In the most recent quarter, AT&T and Verizon’s SG&A as a percentage of revenue came in at 21% and 22% respectively. By comparison, T-Mobile’s SG&A expense has been running over 30% of revenue for the last few quarters. Though some might attribute this higher level of SG&A, as expenses related to the pending merger with Sprint, this simply isn’t the case. In fact, T-Mobile said that merger related costs came to $53 million in the current quarter. Considering the company spent over $3.3 billion in SG&A expenses during the same time frame, the merger simply isn’t to blame.

T-Mobile said in its conference call, that SG&A was related mainly to higher employee related expenses and commissions. This has been a consistent theme, and clearly T-Mobile has some work to do. The difference of roughly 8% in SG&A spending, equates to an over $800 million savings opportunity. T-Mobile needs to attack this line item, because the potential Sprint merger will likely cause the expense to balloon next year.

5G and all its layers

The third way T-Mobile can continue its run, is by running as fast as it can to capitalize on its Layer3 acquisition. Layer3 offers a service it refers to as “the new cable.” T-Mobile has already made it clear that 5G is the company’s next big opportunity. However, what some investors may not appreciate, is how quickly 5G could lead to additional revenue in the TV business.

Right now Layer3 is only offered in a limited number of areas, yet hints from the company’s conference call suggests this business will expand faster than originally indicated. Michael Sievert the COO of T-Mobile, seems to have pushed forward the TV timeline. Last quarter, he said, once the company offers broadband services, “you can offer the TV on top of it.” This seemed to suggest TV would coincide with nationwide 5G in 2020.

This quarter, Sievert made it clear the company plans to be more aggressive. He said, “we are busily building, we have our heads down creating the first TV service for the 5G era.” This would still seem to keep to the same 2020 timeline. However, he made the somewhat surprising comment that, “the TV service will also follow with a mobile TV service next year.” If T-Mobile can begin to monetize its Layer3 acquisition more quickly than anticipated, that’s good news for investors.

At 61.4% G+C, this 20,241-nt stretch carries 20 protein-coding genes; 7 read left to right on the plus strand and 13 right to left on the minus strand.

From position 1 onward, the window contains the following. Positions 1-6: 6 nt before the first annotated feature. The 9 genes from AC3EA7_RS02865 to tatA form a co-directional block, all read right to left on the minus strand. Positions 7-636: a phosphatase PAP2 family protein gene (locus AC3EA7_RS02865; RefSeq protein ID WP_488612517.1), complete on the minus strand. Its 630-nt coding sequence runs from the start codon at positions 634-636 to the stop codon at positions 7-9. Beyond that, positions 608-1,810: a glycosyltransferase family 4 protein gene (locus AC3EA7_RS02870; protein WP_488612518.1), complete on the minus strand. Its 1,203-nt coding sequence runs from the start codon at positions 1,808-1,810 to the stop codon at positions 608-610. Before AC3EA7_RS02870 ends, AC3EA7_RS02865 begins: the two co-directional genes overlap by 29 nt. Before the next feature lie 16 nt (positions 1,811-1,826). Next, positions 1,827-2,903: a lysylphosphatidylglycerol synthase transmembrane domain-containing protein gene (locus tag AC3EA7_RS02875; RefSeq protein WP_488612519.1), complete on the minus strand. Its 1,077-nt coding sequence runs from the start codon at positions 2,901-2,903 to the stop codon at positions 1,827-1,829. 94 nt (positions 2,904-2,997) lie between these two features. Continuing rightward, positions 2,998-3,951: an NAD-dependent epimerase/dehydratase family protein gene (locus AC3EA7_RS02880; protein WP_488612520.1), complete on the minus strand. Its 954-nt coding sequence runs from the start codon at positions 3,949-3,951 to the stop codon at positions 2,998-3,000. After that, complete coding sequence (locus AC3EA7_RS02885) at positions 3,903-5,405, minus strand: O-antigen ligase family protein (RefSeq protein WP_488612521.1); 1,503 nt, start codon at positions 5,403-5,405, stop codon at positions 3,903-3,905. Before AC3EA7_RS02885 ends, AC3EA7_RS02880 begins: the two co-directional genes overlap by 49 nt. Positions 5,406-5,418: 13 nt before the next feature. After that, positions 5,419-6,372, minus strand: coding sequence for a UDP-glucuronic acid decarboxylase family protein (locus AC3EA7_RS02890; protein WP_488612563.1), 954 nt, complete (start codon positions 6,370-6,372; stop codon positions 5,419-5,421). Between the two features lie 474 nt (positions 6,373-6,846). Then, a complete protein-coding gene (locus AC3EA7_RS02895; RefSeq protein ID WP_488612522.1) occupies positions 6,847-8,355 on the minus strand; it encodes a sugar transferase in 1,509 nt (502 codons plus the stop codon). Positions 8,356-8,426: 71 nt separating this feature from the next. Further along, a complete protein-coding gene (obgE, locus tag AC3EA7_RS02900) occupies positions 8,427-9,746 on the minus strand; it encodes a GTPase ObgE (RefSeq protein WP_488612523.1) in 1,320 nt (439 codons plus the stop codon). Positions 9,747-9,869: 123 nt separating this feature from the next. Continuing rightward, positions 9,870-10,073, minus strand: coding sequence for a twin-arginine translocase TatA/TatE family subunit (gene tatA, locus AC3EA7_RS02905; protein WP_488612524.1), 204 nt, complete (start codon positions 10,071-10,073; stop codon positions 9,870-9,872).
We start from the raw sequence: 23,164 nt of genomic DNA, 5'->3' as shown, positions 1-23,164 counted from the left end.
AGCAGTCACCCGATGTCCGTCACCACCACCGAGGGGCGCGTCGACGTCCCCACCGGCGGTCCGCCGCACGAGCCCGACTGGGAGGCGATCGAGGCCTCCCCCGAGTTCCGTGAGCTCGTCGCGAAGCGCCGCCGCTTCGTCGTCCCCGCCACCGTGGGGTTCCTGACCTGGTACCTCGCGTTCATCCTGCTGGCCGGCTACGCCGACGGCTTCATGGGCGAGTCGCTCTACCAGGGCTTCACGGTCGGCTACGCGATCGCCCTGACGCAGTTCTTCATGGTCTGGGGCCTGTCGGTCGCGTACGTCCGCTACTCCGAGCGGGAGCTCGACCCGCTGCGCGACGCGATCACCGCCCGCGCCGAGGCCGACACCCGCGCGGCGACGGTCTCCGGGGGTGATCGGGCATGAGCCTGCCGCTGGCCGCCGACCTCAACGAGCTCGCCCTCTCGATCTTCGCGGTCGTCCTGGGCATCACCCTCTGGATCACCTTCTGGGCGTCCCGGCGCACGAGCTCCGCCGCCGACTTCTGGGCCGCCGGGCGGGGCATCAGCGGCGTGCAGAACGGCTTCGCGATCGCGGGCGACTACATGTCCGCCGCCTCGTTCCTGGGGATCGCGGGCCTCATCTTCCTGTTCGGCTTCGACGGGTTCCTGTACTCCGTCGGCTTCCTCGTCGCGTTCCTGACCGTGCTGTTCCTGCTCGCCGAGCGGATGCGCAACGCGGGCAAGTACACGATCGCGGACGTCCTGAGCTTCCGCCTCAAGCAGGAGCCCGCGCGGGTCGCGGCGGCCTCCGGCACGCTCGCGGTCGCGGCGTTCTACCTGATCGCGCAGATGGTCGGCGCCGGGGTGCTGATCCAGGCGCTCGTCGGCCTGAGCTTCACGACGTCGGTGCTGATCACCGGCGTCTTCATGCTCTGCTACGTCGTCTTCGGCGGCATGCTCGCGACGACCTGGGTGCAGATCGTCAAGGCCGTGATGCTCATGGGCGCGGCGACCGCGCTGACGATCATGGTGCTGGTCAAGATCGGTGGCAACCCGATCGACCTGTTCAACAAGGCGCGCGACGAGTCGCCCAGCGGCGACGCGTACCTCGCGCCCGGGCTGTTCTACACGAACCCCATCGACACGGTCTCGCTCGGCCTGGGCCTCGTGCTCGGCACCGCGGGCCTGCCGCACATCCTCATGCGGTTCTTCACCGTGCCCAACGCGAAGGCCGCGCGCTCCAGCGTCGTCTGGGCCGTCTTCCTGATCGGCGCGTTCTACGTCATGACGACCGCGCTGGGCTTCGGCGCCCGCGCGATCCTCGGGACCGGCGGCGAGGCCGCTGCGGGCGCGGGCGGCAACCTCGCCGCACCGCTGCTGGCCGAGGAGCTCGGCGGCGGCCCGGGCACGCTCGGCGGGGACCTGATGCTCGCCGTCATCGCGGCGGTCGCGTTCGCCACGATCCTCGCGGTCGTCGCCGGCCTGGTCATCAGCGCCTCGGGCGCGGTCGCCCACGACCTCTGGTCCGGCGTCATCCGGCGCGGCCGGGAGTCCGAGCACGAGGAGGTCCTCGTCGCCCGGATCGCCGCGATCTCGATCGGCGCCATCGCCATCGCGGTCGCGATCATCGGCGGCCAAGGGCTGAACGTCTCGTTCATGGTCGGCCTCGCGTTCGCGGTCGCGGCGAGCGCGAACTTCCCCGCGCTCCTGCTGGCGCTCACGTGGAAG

T-Mobile or the new T-Mobile, either way seems like an opportunity

I’ve made it no secret that I’m not a fan of the T-Mobile and Sprint merger. My primary issue is, T-Mobile by the numbers is the better performing company. It seems like a strong company feels compelled to buy its much weaker peer to prove a point. That being said, it’s likely that the “new T-Mobile” will be able to compete effectively against AT&T and Verizon.

With that in mind, even without Sprint, T-Mobile has multiple ways to improve and keep investors happy. The company can continue to focus on growing its postpaid subscribers, to the benefit of service revenue and equipment revenue. T-Mobile seems to have a significant opportunity to save hundreds of millions in SG&A expenses. Investors know that 5G mobile and broadband are expected to bring one of the biggest transformations in the telecom industry.

If T-Mobile can ramp up its Layer3 offerings as quickly as it is promising 5G (or quicker), this opens a whole new world of revenue to the company. Long-term investors looking for an opportunity to jump into the stock shouldn’t wait for the next pullback. T-Mobile has been climbing over the last six months and this run should continue.

Disclosure: I am/we are long VZ.

I wrote this article myself, and it expresses my own opinions. I am not receiving compensation for it (other than from Seeking Alpha). I have no business relationship with any company whose stock is mentioned in this article.